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DJ Palmore passes Navy field test and Showtime screen test

08 October, 2016: Houston Cougars running back Dillon Birden (25) gets taken down by Navy Midshipmen linebacker D.J. Palmore (45) during a match between Navy and Houston at Navy - Marine Corps Memorial Stadium in Annapolis, Maryland. (Photo by Daniel Kucin Jr./Icon Sportswire)
Daniel Kucin Jr./Icon Sportswire

Navy outside linebacker D.J. Palmore notices new greetings around the Naval Academy campus. It’s not because he’s a senior captain putting up his usual numbers for a team on the fringe of earning a Top 25 ranking.

It has to do with face time he’s receiving on TV. Not on CBS, ABC, ESPN or another sports network. He’s showing up on a weekly series for the Showtime cable network, “A Season with Navy Football.”

Classmates he usually passes by exchanging nods are now stopping him to talk. The subject, though, isn’t about unbeaten Navy (4-0) preparing to host Air Force (1-3) Saturday at Navy-Marine Corps Stadium in the first round of the Commander-in-Chief’s Trophy round-robin series.

“They’re joking around I must be a superstar with cameras following me,” Palmore told FanRag Sports. “They love watching it, though. As long as they don’t see anything fake in the show about what it’s like here, they like it. I think it’s a good way to get the Navy program out there. I think they’re doing a good job with the series. It shows what it’s like to be an athlete at the Naval Academy.”

It’s not easy, and that’s precisely why Palmore accepted. He was lightly recruited out of Memphis Christian Brothers with offers only from Air Force and Football Championship Subdivision members Tennessee-Martin and Wofford.

Upon learning about Navy through the recruiting process, he decided to challenge himself. When Navy recruits athletes, the coaches have to find players with strong academics and an overachieving personality to overcome their light recruiting label.

Most of my life I didn’t have it too tough,” Palmore said. “My parents put me in good schools. I decided I wanted to do something I could earn on my own. I didn’t know much about the military, but my grandfather was in the Marines. Knowing the type of person he was, I want to be like that. I put in for the Marines when we requested our service. Hopefully, I’ll get it.”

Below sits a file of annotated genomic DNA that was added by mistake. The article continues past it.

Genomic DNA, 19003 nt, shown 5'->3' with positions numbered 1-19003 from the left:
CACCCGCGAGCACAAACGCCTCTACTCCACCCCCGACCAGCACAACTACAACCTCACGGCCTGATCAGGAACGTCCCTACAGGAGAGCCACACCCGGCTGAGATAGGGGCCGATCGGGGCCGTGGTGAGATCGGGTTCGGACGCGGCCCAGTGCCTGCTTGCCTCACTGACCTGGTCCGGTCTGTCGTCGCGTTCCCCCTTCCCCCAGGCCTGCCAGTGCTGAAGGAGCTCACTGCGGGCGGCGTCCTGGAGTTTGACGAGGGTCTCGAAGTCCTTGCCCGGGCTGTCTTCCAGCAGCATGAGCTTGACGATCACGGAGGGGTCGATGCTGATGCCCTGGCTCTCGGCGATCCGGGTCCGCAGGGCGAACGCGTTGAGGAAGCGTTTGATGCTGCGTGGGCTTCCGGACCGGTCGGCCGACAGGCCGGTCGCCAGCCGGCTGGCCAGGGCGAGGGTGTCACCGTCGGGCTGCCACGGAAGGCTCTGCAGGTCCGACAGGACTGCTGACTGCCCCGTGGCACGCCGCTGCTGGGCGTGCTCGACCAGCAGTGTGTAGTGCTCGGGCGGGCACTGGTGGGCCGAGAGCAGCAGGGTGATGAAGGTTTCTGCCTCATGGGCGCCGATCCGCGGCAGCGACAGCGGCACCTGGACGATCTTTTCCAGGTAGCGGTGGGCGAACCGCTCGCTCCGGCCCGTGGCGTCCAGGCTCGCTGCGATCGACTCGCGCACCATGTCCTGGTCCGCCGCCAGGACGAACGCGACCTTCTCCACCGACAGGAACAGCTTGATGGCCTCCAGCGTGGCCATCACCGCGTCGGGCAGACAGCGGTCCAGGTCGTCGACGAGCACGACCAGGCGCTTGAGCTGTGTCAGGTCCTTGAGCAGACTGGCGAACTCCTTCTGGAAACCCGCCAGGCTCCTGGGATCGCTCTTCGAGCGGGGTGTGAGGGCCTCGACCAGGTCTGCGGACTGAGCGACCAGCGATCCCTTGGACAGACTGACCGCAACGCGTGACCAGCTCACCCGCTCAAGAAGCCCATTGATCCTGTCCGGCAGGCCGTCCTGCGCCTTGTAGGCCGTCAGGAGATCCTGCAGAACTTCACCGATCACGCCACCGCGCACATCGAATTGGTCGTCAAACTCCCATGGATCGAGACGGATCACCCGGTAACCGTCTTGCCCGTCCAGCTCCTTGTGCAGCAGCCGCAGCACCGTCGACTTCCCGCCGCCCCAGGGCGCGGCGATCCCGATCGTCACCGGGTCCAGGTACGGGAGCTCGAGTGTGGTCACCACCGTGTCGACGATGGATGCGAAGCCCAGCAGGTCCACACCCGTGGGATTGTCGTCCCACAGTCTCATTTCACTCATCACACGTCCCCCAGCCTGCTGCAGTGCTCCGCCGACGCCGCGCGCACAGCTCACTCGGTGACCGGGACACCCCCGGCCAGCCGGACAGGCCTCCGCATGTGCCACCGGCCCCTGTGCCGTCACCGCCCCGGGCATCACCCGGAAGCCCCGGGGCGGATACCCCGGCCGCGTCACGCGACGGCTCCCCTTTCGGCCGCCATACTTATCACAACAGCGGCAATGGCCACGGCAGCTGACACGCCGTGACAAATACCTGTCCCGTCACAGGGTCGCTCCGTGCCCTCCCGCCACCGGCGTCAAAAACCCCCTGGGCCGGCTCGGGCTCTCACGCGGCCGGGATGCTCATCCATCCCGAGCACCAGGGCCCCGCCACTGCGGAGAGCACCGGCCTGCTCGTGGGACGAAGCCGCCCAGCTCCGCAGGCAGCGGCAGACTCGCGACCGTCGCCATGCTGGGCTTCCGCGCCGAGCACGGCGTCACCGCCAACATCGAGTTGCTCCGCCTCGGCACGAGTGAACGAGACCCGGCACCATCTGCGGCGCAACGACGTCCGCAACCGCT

The 6-foot-3, 236-pound outside linebacker is a third-year starter and one of the top players in the American Athletic Conference. He was voted a team captain among a roster of teammates training to become leaders. Palmore is fourth among the Midshipmen in tackles with 18, tied for first with tackles for loss (3.5), leads in sacks (1.5) and has a fumble recovery.

His ability to play the run, drop in coverage and rush the passer has drawn NFL attention as a possible late draft pick or free agent.

“If it happens, it happens, but I’m committed to the military,” Palmore said.

Athletes commit to Navy, Army and Air Force for five years military service. They can drop out without penalty in their first two years, but once they return as a junior, they sign what’s known as a two and five — two more years of education, five years duty. Palmore was asked if he had any regrets when considering his newfound NFL potential.

“Not at all,” he said. “I don’t think I could have had the same experiences anywhere else I’ve had at Navy. You can’t trade your experiences. I don’t have any regrets.”

In the Sept. 26 episode of “A Season with Navy Football,” Palmore had a key sack and a fumble recovery in the 32-25 win over Cincinnati.

The show ended with narrator Corey Stoll asking these questions about the commitment it takes to play football at Navy: